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There's quiet in the deep :-
Above, let tides and tempests rave,
And earth-born whirlwinds wake the wave;
Above, let care and fear contend,
With sin and sorrow to the end :
Here, far beneath the tainted foam,
That frets above our peaceful home,
We dream in joy, and wake in love,
Nor know the rage that yells above.
There's quiet in the deep.
THE DEAD LEAVES STREW THE FOREST-WALK.
THE dead leaves strew the forest-walk,
And withered are the pale wild-flowers;
The frost hangs blackening on the stalk,
The dew-drops fall in frozen showers.
Gone are the spring's green, sprouting bowers,
Gone summer's rich and mantling vines,
And autumn, with her yellow hours,
On hill and plain no longer shines.
I learned a clear and wild-toned note,
That rose and swelled from yonder tree-
A gay bird, with too sweet a throat,
There perched, and raised her song for me.
The winter comes, and where is she?
Away where summer wings will rove,
Where buds are fresh, and every tree
Is vocal with the notes of love.
Too mild the breath of southern sky,
Too fresh the flower that blushes there;
The northern breeze that rustles by,
Finds leaves too green, and buds too fair;
No forest-tree stands stript and bare,
No stream beneath the ice is dead,
No mountain-top, with sleety hair,
Bends o'er the snows its reverend head.
Go there with all the birds,-and seek
A happier clime, with livelier flight;
Kiss, with the sun, the evening's cheek;
And leave me lonely with the night.
I'll gaze upon the cold north light,
And mark where all its glories shone-
See-that it all is fair and bright,
Feel that it all is cold and gone!
'Tis a sweet stream; and so, 'tis truc, are all That, undisturbed, save by the harmless brawl Of mimic rapid or slight waterfall,
By mossy bank, and darkly waving wood,
By rock, that since the deluge, fixed has stood,
Showing to sun and moon their crisping flood
By night and day.
But yet there's something in its humble rank,
Something in its pure wave and sloping bank,
Where the deer sported, and the young fawn drank
With unscared look;
There's much in its wild history, that teems
With all that's superstitious, and that seems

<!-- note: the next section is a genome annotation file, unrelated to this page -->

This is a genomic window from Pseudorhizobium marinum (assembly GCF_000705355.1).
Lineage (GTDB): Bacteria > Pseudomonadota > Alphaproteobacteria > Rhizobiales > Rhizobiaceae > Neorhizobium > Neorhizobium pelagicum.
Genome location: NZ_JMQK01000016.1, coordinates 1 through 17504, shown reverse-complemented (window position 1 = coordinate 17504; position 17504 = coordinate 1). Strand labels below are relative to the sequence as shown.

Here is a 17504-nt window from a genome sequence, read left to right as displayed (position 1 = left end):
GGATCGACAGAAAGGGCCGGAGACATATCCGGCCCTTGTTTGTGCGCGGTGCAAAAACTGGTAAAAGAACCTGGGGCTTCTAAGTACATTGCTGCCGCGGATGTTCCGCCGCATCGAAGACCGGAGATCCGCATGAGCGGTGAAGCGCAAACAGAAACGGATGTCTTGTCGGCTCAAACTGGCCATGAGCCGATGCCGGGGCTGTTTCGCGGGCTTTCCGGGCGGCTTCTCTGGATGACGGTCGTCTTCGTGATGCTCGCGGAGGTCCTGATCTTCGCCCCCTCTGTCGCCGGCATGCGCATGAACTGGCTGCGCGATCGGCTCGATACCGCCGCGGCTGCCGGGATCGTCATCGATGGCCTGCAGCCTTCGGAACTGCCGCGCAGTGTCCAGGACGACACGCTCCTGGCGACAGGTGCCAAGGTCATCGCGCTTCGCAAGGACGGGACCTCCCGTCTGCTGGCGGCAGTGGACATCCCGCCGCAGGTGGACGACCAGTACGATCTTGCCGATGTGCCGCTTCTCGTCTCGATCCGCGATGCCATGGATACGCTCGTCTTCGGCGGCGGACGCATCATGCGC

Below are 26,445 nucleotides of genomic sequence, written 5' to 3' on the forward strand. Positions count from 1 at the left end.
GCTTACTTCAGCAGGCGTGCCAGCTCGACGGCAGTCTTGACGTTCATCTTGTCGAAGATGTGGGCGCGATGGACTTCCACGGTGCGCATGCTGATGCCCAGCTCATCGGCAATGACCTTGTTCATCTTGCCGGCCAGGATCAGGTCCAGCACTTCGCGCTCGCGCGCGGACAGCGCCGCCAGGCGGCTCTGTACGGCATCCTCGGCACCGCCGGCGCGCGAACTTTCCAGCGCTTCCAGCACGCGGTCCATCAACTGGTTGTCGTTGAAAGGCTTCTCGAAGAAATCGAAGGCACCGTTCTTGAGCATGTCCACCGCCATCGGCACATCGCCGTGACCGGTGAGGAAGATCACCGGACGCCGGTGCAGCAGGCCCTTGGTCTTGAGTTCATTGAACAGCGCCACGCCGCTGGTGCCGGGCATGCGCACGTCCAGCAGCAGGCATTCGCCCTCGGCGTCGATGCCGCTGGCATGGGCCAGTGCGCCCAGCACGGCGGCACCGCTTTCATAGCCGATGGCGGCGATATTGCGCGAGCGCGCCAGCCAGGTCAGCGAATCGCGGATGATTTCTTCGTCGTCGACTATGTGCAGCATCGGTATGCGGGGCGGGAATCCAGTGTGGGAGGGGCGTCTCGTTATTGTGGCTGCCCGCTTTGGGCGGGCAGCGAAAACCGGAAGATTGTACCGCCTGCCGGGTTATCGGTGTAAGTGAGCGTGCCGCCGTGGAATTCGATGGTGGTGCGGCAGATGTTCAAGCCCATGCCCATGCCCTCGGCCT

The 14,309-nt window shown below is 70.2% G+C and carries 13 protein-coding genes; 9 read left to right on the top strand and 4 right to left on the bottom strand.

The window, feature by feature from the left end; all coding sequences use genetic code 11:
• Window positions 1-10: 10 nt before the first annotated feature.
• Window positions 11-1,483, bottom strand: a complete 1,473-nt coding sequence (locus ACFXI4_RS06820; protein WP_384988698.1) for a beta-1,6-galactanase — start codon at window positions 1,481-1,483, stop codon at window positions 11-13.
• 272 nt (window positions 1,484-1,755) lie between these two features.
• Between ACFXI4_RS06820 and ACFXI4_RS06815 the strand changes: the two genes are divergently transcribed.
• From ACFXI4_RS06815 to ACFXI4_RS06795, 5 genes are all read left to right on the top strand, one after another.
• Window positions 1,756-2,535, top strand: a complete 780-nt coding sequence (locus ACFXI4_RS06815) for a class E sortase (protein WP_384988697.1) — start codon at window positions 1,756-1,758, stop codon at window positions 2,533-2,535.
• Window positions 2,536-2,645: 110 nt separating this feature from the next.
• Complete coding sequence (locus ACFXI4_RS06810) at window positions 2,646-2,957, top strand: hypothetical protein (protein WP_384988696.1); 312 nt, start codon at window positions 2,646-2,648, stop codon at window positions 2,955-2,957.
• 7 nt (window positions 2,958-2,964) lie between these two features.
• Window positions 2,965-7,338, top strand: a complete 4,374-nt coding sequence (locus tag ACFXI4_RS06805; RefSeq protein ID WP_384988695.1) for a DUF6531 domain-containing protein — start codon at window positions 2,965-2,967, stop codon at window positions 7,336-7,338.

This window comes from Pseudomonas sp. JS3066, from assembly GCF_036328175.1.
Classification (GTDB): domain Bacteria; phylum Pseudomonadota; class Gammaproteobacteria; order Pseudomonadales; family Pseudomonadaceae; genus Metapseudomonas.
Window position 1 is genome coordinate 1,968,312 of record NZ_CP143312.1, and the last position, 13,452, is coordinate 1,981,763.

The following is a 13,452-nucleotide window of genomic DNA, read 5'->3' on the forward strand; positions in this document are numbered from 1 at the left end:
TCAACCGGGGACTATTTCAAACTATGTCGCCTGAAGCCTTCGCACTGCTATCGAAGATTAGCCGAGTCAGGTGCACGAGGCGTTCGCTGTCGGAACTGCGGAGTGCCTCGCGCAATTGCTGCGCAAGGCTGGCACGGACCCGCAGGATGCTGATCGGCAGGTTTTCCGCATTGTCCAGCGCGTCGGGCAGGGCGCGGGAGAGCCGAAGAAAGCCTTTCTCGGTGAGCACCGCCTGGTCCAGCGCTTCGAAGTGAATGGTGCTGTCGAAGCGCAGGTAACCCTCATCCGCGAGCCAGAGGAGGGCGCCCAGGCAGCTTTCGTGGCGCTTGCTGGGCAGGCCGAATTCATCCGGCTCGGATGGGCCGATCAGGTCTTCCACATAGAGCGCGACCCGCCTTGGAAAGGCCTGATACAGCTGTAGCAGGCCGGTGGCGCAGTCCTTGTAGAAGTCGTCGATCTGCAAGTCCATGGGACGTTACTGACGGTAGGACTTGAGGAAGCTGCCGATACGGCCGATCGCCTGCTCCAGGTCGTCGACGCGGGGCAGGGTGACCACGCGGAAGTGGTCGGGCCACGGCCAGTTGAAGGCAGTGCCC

To match our fancy and eke out our dreams,
In that small brook.
• This river enters into the Connecticut at East Haddam.
Havoc has been upon its peaceful plain,
And blood has dropt there, like the drops of rain
The corn grows o'er the still graves of the slain;
And many a quiver,
Filled from the reeds that grew on yonder hill,
Has spent itself in carnage. Now 'tis still,
And whistling ploughboys oft their runlets fill
From Salmon river.
Here, say old men, the Indian Magi made
Their spells by moonlight; or beneath the shade
That shrouds sequestered rock, or dark'ning glade,
Or tangled dell.
Here Philip came, and Miantonimo,
And asked about their fortunes long ago,
As Saul to Endor, that her witch might show
And here the black fox roved, that howled and shook
His thick tail to the hunters, by the brook
Where they pursued their game, and him mistook
For earthly fox;
Thinking to shoot him like a shaggy bear,
And his soft peltry, stripped and dressed, to wear,
Or lay a trap, and from his quiet lair
Such are the tales they tell. 'Tis hard to rhyme
About a little and unnoticed stream,
That few have heard of; but it is a theme
And one day I may tune my rye-straw reed,
And whistle to the note of many a deed
Done on this river, which, if there be need,
I'll try to prove.
DEPARTURE OF THE PIONEER.
FAR away from the hill-side, the lake, and the hamlet,
The rock and the brook, and yon meadow so gay;
From the foot-path, that winds by the side of the streamlet;
From his hut, and the grave of his friend far away;
He is gone where the footsteps of man never ventured,
Where the glooms of the wild tangled forest are centred,
Where no beam of the sun or the sweet moon has entered,
No blood-hound has roused up the deer with his bay.
He has left the green valley for paths where the bison
Roams through the prairies, or leaps o'er the flood;
Where the snake in the swamp sucks the deadliest poison,
And the cat of the mountains keeps watch for its food.
But the leaf shall be greener, the sky shall be purer,
The eyes shall be clearer, the rifle be surer,
And stronger the arm of the fearless endurer,
That trusts nought but Heaven in his way through the wood.